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NOAA Sentinel Site Program

The formal NOAA Sentinel Site Cooperative Program has ended, however, Sea Grant offices at the corresponding cooperative locations continue work in these areas. For more information please visit Maryland Sea GrantNorth Carolina Sea GrantMississippi-Alabama Sea Grant, and Hawaii Sea Grant.

Sentinel Site Cooperatives
Using resources wisely to build more resilient communities.

Sentinel Site logo

Have you heard the expression that the 'whole is greater than the sum of its parts?' That's the idea behind the NOAA Sentinel Site Program.  At five coastal locations, NOAA has established "Sentinel Site Cooperatives". These five Cooperatives have diverse geographies, from rocky shorelines to expansive salt marshes, and their unique geographic settings make them ideal places to study and address the effects of sea level change on coastal communities. The strength of this program is that it brings together a network of people, expertise, and resources that are focused on the common needs of specific places that people care about.

Sentinel Site Cooperatives bring together science, management, and technology to address the impacts of sea level changes on coastal communities.

Each designated Sentinel Site Cooperative includes at least one National Estuarine Research Reserve, Marine Protected Area, or National Marine Sanctuary.  Within these locations NOAA has invested in coastal monitoring and environmental data collection and developed training and tools that enable local, state, and national resources managers to better understand their surrounding environment. The Cooperatives play an important role in facilitating the communication of scientific research and monitoring between scientists and resource managers, and educating the public about global issues that are impacting their coastal communities.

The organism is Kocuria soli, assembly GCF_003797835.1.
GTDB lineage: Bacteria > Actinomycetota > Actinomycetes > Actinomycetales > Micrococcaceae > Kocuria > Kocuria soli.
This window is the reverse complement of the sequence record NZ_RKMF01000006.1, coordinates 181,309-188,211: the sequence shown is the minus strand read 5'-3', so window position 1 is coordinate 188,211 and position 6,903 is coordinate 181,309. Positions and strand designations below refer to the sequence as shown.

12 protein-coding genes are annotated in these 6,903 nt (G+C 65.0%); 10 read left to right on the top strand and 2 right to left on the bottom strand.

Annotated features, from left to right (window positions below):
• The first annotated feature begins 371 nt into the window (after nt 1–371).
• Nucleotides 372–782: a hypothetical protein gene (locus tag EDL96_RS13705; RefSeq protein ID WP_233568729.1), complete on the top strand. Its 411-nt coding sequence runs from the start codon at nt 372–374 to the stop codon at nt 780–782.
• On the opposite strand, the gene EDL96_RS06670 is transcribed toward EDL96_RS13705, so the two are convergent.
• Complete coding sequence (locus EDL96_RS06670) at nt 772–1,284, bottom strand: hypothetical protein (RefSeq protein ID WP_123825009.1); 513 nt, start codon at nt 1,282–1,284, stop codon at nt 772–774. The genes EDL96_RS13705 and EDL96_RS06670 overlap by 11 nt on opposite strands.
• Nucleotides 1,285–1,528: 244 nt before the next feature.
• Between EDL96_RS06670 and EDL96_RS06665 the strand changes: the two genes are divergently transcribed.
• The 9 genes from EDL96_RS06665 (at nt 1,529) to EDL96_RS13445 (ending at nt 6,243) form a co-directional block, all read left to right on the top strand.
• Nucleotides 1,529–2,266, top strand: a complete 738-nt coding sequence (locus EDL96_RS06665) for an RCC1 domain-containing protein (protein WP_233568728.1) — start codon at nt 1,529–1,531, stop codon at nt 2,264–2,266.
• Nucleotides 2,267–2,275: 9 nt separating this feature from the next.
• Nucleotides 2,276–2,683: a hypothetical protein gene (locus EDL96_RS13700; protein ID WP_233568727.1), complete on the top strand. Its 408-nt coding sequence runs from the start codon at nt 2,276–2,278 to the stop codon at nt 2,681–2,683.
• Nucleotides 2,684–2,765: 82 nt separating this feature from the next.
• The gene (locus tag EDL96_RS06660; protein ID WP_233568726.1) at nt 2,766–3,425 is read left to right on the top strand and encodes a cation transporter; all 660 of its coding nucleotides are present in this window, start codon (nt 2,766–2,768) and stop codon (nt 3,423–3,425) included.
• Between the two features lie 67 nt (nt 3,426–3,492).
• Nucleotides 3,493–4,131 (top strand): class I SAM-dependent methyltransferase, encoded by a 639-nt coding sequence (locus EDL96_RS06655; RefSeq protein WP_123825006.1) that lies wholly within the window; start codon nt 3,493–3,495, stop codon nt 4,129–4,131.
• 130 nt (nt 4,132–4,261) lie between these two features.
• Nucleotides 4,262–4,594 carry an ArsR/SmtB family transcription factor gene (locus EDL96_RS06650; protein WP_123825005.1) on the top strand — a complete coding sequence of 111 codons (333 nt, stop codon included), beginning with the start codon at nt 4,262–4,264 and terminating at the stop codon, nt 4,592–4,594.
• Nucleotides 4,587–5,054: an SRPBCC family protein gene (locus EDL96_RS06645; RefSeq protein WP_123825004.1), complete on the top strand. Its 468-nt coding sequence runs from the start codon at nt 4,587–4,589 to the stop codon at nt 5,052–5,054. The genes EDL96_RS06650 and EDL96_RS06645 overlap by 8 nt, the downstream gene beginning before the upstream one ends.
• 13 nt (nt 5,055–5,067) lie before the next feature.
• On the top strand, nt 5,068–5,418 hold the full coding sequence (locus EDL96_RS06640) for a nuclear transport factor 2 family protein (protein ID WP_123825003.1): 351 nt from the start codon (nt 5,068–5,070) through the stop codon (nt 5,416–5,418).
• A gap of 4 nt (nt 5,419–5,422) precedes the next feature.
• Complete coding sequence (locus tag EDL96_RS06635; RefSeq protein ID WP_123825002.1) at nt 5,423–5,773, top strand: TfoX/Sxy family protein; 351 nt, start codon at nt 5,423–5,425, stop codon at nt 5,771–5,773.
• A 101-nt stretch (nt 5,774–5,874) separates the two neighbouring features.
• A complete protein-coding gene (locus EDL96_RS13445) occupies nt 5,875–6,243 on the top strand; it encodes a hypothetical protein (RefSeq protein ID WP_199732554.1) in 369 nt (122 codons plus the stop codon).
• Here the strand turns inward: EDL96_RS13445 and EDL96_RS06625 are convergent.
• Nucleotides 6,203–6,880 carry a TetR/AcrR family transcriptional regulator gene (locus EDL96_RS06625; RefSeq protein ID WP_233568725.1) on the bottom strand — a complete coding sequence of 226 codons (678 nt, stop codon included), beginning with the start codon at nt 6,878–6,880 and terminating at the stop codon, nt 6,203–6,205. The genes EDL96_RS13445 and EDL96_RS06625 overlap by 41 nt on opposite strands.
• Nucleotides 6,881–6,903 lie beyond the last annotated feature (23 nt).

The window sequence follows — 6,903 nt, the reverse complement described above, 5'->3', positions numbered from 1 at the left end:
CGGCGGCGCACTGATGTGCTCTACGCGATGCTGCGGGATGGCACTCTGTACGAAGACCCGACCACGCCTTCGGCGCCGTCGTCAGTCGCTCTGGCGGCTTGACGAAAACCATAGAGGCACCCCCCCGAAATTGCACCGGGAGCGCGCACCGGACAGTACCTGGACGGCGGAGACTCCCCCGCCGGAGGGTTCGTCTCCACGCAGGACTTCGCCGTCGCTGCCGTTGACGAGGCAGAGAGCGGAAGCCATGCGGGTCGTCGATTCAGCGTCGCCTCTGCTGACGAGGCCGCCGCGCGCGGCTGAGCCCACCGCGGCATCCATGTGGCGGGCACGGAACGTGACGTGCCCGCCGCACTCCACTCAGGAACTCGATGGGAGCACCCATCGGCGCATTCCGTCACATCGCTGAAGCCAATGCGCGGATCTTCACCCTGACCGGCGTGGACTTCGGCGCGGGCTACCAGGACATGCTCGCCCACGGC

The benefits of participating in a Sentinel Site Cooperative include better understanding sea level rise and coastal inundation issues in your geography, obtaining funding for engagement with a Cooperative, training, and collaborating on projects. We invite you to become involved in the Cooperative in your area and help make your community more resilient in the face of global sea level rise.

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Geospatial Infrastructure: Informing Adaptation to Sea Level Rise (captions)

Researchers with the Chesapeake Bay National Estuarine Research Reserve take Surface Elevation Table (SET) readings at Monie Bay in Somerset County, Maryland. Surface elevation tables—mechanical devices permanently installed in wetlands—allow scientists to measure small changes in surface elevation precisely and accurately. The SET tool allows scientists to better understand how coastal marshes will respond to sea level rise.

Working Together
Taking steps to address climate and sea level change.

Help make your community more resilient in the face of climate change and global sea level rise. Join Us!

The goal of the Cooperatives is to increase awareness of the effects of sea level rise and identify appropriate steps for communities to take in order to minimize the impact. The five Cooperatives leverage NOAA assets and other NOAA and non-NOAA infrastructure (e.g., water level stations), along with partners, research, and products to engage their communities on issues of sea level rise. The Cooperatives work with NOAA and other federal agencies, along with state and local partners. The hallmark of the Sentinel Site Program is that we are more effectively coordinating existing efforts to better achieve our common goals of coastal resilience.  

Who will use the products and services developed by NOAA Sentinel Site Cooperatives? The five Cooperative Coordinators directly engage local, state, and federal managers as part of the Cooperative team. This engagement process helps to ensure the science conducted, information gathered, and products developed are immediately used for better management.

Californians living on the coast may be used to seeing so-called "King Tides," a regular phenomenon where high tides are higher than normal on certain days of the year. Shown here: Embarcadero Waterfront in San Francisco, California. Image credit: Michael Filippoff